An obvious but effective technique against phishing, here: altering each password so it’s tied to the domain name of the site. Then, if you’re trying to sign in to a phishing fake site, the password won’t match and won’t work. Here’s the story from InformationWeek – Stanford Computer Scientists Unveil New Anti-Phishing Software :
A pair of Stanford University computer science professors unveiled today a new password scheme designed to thwart phishing at bank and other sites where a user’s identity and money are at risk. Dubbed PwdHash, the technique involves hashing the user’s password with the domain name of the site in a way that ensures that the target site is the real one, and not a site designed by phishers to capture user information.
Here’s the site itself.
Will all libraries eventually be digital?
Seems a pretty obvious question (answer: yes) but the process is surprisingly slow. I do research online and use databases like Questia but there’s still a hell of a lot that hasn’t been made available. And a lot of what is scanned has not been scanned well, unless the original material contained a lot of misspelled names.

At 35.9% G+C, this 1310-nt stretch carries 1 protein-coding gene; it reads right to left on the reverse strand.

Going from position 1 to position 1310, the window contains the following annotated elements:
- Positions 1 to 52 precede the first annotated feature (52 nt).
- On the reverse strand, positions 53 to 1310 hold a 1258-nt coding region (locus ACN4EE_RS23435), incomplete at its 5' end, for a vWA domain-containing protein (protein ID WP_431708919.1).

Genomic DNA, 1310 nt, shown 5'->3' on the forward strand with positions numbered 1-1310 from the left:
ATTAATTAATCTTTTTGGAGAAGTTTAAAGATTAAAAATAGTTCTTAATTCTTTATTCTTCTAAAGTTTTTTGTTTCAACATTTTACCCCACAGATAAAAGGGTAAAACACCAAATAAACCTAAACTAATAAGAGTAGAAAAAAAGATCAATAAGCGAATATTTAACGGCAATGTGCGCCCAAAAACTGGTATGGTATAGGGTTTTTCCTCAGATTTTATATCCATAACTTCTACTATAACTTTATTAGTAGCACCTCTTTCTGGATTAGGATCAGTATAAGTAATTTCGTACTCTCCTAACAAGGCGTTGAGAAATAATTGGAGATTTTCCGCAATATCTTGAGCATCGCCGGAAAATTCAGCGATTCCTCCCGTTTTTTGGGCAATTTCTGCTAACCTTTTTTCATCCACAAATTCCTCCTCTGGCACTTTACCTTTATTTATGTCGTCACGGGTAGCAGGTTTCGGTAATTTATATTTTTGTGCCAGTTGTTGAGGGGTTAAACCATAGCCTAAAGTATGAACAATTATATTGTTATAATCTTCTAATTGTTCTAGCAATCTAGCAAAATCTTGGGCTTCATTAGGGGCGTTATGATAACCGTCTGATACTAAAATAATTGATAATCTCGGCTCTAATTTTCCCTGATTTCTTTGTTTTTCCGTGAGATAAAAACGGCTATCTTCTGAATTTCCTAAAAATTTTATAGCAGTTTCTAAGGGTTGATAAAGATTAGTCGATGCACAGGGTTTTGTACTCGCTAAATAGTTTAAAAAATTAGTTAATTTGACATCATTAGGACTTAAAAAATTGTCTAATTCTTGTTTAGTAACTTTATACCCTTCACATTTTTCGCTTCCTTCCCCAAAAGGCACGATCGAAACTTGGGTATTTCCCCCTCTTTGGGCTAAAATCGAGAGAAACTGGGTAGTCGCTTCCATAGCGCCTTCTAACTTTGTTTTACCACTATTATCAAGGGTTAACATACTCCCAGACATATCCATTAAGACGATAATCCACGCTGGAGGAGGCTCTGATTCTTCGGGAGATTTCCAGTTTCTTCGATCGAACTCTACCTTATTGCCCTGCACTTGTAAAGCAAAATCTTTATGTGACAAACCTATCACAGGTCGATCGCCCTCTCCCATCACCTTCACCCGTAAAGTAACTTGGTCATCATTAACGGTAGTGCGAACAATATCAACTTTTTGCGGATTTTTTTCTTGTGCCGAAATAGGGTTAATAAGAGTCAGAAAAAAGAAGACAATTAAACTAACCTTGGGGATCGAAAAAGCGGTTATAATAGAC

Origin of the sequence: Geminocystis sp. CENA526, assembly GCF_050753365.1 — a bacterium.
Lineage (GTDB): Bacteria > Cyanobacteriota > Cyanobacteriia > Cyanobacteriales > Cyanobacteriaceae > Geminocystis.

Anyway, here’s a glimpse of what may be happening soon. From the excellent OnlineJournalism.com Newsletter — the daily news Weblog of the USC Annenberg Online Journalism Review — is a link to a report from CyberJournalist.net, which in turn “keyed in on an anonymous tip buried deep inside a Sunday New York Times feature” on Google and Microsoft: “Apparently Google plans to digitize every post-1923 [[correction: should be pre-1923; makes more sense. Thanks Jim]] text within the Stanford University Library, creating an enormous copyright-free resource available solely to Google users. The ambitious operation is codenamed Project
Ocean, according to The Times’ unnamed source.”
Wow. That’s about 18 libraries, ranging from the Art and Architecture Library to the Linear Accelerator Center Library (although that link doesn’t work, which doesn’t augur particularly well…)
This on top of Google Print blurb search and Amazon’s Inside the book search (both are shameless links to postings on this very site.)